Minister of Science and Technology, Likud MK, Ofir Akunis, said Israel's democracy is not in danger despite wide-scale protests against proposed legal reforms.
"Israeli democracy is not in danger! The truth is that in the world, there are few countries as democratic, as stable, and as resilient as Israel," he wrote, adding: "Investors, entrepreneurs, and business people from around the world: Continue investing in Israel! In hi-tech, innovation, in our groundbreaking scientific ventures, and in all the industries of our outstanding knowhow."
Earlier this week, Channel 12 News reported that Prime Minister Netanyahu conveyed a message of reassurance to the US administration regarding plans to reform the judicial system.
According to the report, during his meeting last week with US National Security Advisor Jake Sullivan, Netanyahu said that "as far as I’m concerned, the legal reform will pass with broad consensus, it will not pass as it is presented now."
Sullivan told Netanyahu about the administration's concerns over the reform as it was presented to the American officials. "The liberal-democratic public and we as an administration do not like the direction you are going in with regard to the legal reform. If there is a violation of democratic values, it will make it difficult for us to provide unwavering and unqualified support to Israel," he said, according to the report.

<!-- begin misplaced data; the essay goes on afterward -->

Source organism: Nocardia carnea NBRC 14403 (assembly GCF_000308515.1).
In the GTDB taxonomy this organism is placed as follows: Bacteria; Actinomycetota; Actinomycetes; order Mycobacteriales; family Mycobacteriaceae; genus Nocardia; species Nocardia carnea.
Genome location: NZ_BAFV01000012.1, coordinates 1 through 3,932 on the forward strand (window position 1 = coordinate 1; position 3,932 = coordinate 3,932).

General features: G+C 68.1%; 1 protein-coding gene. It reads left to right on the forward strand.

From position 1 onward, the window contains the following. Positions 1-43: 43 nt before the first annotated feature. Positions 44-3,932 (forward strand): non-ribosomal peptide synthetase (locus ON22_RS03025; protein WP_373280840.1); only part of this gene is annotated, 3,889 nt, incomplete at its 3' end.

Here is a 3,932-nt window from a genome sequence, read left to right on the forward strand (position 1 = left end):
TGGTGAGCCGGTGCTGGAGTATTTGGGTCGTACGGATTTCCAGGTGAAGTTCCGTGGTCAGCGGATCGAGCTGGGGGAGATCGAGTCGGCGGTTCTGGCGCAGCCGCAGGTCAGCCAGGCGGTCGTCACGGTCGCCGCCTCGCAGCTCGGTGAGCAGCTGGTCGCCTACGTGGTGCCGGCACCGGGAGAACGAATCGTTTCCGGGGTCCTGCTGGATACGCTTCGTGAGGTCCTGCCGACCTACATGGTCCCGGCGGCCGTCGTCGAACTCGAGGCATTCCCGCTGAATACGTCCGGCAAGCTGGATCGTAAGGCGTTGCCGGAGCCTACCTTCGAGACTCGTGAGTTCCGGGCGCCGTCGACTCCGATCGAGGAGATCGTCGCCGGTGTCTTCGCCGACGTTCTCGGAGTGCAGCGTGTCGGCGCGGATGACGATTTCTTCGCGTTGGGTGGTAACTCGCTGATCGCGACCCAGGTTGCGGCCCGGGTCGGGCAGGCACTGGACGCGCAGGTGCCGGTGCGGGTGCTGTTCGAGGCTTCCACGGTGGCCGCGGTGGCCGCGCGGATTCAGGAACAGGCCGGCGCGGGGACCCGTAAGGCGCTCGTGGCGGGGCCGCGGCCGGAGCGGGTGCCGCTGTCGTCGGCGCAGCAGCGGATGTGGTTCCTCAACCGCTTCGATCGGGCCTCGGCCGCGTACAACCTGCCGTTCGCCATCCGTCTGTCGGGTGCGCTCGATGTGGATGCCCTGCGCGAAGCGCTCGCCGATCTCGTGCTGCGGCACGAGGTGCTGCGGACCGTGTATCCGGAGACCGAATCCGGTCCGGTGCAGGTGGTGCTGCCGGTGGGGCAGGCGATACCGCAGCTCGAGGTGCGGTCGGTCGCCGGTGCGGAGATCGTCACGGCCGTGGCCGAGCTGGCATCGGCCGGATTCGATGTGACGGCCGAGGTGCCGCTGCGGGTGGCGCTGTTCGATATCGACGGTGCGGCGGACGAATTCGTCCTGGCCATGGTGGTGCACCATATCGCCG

The report further said that the advisor made clear to Netanyahu that the US administration sees him as a leader after he promised that he would lead the government "with both hands on the wheel".
Meanwhile, Channel 13 News reported on Sunday that the US Ambassador to Israel, Tom Nides, has in recent weeks held several meetings with Israeli officials, among other things with current politicians, regarding the proposed reforms.
In one of the meetings held about two weeks ago, which also dealt with security aspects, Nides expressed a great interest in understanding the latest government moves, and according to one of those present in the room, he said there that "Israel's internal moves are its own business."
Justice Minister Yariv Levin has initiated efforts to advance a series of legal reforms, transforming Israel's legal system.
Among the changes are a reform of the committee which selects judges to remove the majority of judges and lawyers which currently dominate the committee. Two of the lawyers on the committee will be replaced with a representative of the government and a representative of the Knesset. This reform would somewhat reduce the power of the justices to choose their fellow judges, transfering that power to the other branches of government.
The power of a majority of 61 MKs in the Knesset will be expanded, and the Supreme Court will be precluded from striking down a Basic Law, which function as an ad hoc constitution for the State of Israel.
In addition, the "reasonability standard," by which the court can strike down laws and ministerial actions on the basis of their being arbitrary or 'unreasonable,' will be abolished.